Egyptian banks’ FX liquidity “still vulnerable” as recovery from covid-19 sell-off will take longer than 2018 EM Zombie Apocalypse -Fitch
Egyptian banks’ FX liquidity “still vulnerable” — it’s going to take longer to recover from the covid-19 sell-off than from the 2018 EM Zombie Apocalypse -Fitch: The capital outflows Egypt sustained over the past several months as a result of the fallout from the covid-19 pandemic was “more severe” and the strain is likely to last longer than the emerging markets sell-off in 2018, Fitch Ratings said in a recent report. Egyptian banks’ net foreign assets (NFA) dropped to negative USD 5.3 bn to service these outflows, the report suggests. The ratings agency sees FX liquidity within the banking system as still being “vulnerable” to the swings of emerging market investor appetite and a general shortage of FX receipts because of the pandemic.
We’re getting back on our feet, but a full recovery will take time: While the USD 8 bn in funding Egypt has received from the IMF and the USD 5 bn eurobond issuance in May “have helped to ease pressure on foreign-currency (FC) liquidity in the short term … a sustainable improvement in [foreign currency] liquidity would require the return of FC receipts, which are contingent on external economic factors,” the report says. These external factors include lower international demand driving down Suez Canal receipts, as well as merchandise exports, in addition to lower remittances from Egyptian expats. The ratings agency sees Egypt’s current account deficit widening to 5.3% of GDP this year from 3.6% in 2019, “intensifying pressure on FC reserves.”
Foreign portfolio investment is starting to pick up again: Egypt has started to see a reversal of outflows as foreign central bank stimulus drives renewed risk appetite for high-yield EM debt. Foreign inflows have totalled around USD 3 bn in the past month, Al Masry Al Youm reported earlier this week, citing an unnamed banking source. Inflows have so far accelerated in July: last Thursday saw some USD 592 mn in new portfolio investment — the largest amount in a single day since the outbreak of the covid-19 pandemic in March — and Sunday saw USD 367 mn in inflows, the source said.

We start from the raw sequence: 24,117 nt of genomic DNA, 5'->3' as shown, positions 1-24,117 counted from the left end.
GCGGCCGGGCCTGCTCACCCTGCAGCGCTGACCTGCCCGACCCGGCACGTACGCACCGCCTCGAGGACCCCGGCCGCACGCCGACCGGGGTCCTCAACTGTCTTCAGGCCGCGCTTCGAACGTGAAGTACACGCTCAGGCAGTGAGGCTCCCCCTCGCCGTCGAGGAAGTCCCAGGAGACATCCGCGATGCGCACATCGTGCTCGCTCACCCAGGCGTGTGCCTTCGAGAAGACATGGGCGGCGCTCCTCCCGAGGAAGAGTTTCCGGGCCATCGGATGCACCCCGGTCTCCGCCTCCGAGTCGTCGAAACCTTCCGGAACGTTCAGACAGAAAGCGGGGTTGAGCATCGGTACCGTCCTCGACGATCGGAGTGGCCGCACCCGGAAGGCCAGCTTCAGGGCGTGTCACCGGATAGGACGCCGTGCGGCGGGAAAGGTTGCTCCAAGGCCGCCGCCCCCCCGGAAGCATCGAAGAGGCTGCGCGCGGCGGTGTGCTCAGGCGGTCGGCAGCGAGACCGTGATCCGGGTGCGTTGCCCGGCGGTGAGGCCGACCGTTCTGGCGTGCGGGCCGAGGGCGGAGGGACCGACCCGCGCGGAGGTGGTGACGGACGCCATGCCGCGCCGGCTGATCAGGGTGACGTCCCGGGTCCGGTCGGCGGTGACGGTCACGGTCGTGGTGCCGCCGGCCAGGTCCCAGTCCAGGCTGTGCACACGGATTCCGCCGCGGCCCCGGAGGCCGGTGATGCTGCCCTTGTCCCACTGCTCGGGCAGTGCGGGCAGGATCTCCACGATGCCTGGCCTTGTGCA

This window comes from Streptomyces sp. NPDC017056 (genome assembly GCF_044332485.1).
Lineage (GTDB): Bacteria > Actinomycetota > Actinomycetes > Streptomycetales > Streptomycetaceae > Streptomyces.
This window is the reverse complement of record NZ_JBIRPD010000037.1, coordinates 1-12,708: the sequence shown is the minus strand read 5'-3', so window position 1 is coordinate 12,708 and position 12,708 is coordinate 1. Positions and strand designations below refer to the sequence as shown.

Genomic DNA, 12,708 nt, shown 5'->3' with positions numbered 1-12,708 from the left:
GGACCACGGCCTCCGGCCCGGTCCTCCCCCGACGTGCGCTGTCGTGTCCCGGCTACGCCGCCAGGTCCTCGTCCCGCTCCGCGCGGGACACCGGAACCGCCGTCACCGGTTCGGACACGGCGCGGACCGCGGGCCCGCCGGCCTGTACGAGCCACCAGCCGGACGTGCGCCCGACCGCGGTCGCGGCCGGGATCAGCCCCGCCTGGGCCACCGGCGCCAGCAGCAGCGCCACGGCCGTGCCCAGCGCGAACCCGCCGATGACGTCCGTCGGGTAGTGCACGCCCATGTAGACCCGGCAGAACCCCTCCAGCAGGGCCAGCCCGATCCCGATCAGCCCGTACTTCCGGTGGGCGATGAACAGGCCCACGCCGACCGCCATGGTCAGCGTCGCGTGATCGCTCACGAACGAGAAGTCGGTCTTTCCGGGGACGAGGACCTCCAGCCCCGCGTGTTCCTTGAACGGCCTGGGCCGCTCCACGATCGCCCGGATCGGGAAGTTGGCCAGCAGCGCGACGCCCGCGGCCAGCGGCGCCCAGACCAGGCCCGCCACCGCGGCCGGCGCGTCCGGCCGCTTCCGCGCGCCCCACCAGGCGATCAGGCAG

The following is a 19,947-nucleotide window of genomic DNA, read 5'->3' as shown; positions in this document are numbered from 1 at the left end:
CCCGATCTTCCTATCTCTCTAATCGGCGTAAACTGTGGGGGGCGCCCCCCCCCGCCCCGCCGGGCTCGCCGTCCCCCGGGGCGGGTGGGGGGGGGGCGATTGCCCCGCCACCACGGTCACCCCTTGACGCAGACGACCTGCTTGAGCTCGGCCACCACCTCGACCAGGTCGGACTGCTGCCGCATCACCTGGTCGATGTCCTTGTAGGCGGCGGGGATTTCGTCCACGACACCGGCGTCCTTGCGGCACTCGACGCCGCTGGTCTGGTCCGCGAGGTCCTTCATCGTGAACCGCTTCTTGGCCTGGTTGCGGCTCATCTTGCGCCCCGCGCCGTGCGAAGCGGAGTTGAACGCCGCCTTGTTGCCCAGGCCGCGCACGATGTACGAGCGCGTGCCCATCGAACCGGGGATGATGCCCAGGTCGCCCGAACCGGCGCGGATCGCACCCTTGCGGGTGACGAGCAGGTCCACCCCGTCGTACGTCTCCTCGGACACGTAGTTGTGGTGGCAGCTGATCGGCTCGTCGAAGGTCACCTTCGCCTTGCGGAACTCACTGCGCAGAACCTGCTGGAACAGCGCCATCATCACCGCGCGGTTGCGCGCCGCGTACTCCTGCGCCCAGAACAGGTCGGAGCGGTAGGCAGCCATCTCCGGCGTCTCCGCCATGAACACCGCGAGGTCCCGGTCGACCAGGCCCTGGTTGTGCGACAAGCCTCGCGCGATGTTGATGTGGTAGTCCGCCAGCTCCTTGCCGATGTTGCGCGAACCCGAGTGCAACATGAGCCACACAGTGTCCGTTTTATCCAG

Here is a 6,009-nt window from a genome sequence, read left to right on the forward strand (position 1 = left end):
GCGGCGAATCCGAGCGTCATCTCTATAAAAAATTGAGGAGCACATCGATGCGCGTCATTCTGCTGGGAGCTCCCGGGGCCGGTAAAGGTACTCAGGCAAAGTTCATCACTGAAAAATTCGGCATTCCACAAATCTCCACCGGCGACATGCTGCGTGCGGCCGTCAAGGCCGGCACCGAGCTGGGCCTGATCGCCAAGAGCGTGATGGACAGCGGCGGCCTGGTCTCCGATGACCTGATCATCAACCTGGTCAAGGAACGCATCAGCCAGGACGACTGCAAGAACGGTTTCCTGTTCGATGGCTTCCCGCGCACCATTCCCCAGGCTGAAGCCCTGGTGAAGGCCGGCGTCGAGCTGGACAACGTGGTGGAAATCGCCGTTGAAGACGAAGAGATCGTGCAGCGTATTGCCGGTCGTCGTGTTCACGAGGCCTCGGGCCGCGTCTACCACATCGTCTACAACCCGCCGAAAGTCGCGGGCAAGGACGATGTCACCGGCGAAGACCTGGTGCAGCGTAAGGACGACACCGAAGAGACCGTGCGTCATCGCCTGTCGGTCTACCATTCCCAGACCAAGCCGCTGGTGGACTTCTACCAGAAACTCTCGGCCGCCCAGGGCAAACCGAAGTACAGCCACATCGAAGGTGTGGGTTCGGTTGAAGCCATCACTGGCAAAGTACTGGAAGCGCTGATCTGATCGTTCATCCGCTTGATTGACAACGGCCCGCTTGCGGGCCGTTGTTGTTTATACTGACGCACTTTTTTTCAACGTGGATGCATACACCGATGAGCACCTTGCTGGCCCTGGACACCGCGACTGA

But a fresh wave of outflows is still a possibility: Fitch says Egypt could see a new wave of outflows if the EGP were to sustain a “sharp depreciation.” Another EM sell-off would also deliver a fresh blow to FX liquidity and banks’ NFA, as foreign holdings of t-bills represented some 20% of FX reserves at the end of April.
No cause for concern? “We are not worried as we believe the strain on foreign currency liquidity is relatively easing currently as reflected by the currency rate cooling off to around EGP 16.00 / USD from EGP 16.25 a few weeks ago,” HC Securities’ Monette Doss told Enterprise. ”We believe that at these levels Egyptian treasuries offer attractive risk-adjusted return coupled with low currency volatility which has possibly resulted in regained interest of foreign investors.”
On the upside, demand for FX has dropped considerably because of the pandemic, Suez Canal Bank board member Mohamed Abdel Aal tells us. While Egypt’s decision to close its airspace to commercial international flights caused tourism receipts to drop to zero, it also meant that Egyptians weren’t drawing FX to support international travel. The closure of the annual Hajj pilgrimage also saved the country substantial outflows, Abdel Aal says.